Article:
The remixing of peoples
by Cameron Muir
THE TASOS MARKOU AND his fiancé, Maria, were on their sofa avoiding Greece’s summer heat when a video of a man carting a toddler in a green wheelie bin turned up in their social media feeds. The place looked familiar: a Mediterranean coastal village, a street sign in Greek.
‘Lesvos!’ said Maria.
The clip showed the man climbing a steep road in the midday sun. The child was alive. More people were walking the roads, or slumped against buildings, or laying spread out on verges and shading themselves with jackets or thin cotton sheets.
Refugees had been making the sea crossing from Turkey since the 2003 invasion of Iraq, but this was something bigger. In the summer of 2015, tourists on Greek islands began sharing videos of people landing on beaches or wandering into town from the mountain roads. An internet news channel compiled the mobile-phone footage.
Tasos put his laptop down and turned to Maria. ‘I need to go there,’ he said.
In 2015, more than eight hundred thousand refugees crossed the Aegean Sea to Greece, up from forty thousand the previous year. News media showed images of discarded fluoro-orange lifejackets and PVC boats bulldozed into massive piles on the island of Lesvos. Greek freelancer Tasos Markou was one of the first photographers to share those dramatic images with the world. His photos were published in major British papers and across Europe.
LIFEJACKETS SAY SOMETHING about how it feels to live in these times. You can buy a factory-direct child’s lifejacket online for US $4.14 apiece. Shipping is free to most destinations. Some Turkish apparel shops have switched to selling lifejackets exclusively. Even kebab vendors saw an opportunity, and started hanging them above their counters. The orange colour is a signal for help; it communicates the courage and desperation of people on the move, hopes dashed at the borders while the rest of us watch on feeling powerless.
Lifejackets also allow us to think through global political and material circumstances. The strategic desire for control of fossil fuels in the Middle East gave rise to colonial interference, to new borders and conflicts; the burning of those fuels has increased the volatility of the climate, which influenced the severity of the drought preceding the uprising against Assad in Syria. The industrial use of petrochemicals and the globalised workforce made plastic lifejackets cheap enough to be used in sea crossings by hundreds of thousands of people fleeing war in Syria and Iraq.
Populist fear and anger are fuelled by more than economic and cultural insecurities. For more than a decade, experts have issued warnings about resource scarcity and the disruptive consequences of climate change. I want to try to consider our anxieties and fears, displacement and migration, with the social and the environmental combined.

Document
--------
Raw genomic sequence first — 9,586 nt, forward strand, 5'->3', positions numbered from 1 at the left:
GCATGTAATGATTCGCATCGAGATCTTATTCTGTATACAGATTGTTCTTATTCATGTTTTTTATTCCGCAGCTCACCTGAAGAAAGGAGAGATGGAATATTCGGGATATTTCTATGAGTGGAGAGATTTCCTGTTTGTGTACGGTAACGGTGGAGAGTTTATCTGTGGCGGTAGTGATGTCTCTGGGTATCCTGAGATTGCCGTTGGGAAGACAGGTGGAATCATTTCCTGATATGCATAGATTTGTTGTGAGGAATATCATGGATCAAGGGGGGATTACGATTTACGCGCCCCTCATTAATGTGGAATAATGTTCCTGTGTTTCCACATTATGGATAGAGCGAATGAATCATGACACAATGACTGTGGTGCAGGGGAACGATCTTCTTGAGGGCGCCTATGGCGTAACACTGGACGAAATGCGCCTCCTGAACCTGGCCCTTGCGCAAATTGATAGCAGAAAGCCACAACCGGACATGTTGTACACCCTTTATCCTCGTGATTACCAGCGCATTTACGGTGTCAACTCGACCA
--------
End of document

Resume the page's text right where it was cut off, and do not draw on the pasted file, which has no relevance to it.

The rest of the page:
A concept in the natural sciences offers a way to bring these strands together: the Anthropocene. Some scientists argue that humankind’s activities – deforestation, soil erosion, chemical pollution, species extinctions and greenhouse gas emissions – have altered Earth’s systems so much that we have entered a new geological epoch. The concept pushes our imaginations to think in vast timescales and expands debate beyond climate change to include the many other environmental pressures we face. However, the Anthropocene narrative makes political claims that flatten historical difference, casting all people as responsible for problems the privileged created. If we can return contingency to the Anthropocene it will be a richer concept for thinking about our current circumstances.
I want to think about a place, its people and the situation – about lifejackets, nationalism, economic globalisation and resource exploitation – and consider these histories as part of one context.
MAKING A LIVING as a news photographer was tough for Tasos in austerity-ravaged Greece. He’d worked for the major international press agencies covering riots, the war in the Ukraine and the ongoing consequences of the Chernobyl nuclear disaster. The refugee crisis on the Greek island of Lesvos presented him with an opportunity to freelance on a matter he cared about in his own country. I first emailed Tasos last year when I sought permission to reproduce one of his photos. We began corresponding, and when I learnt he was continuing to document the plight of refugees in Greece I asked to interview him. We spoke regularly on Skype over several months.
In June 2015, Tasos flew from Thessaloniki to Lesvos with five-hundred euros in his pocket. He and Maria had been saving the money for a holiday. It was more than Maria earned in a month as a home-care nurse, but she urged him take his camera and go. Tasos hired the cheapest car available, a 1000 CC Dimitriadis, and headed north to the closest point to Turkey.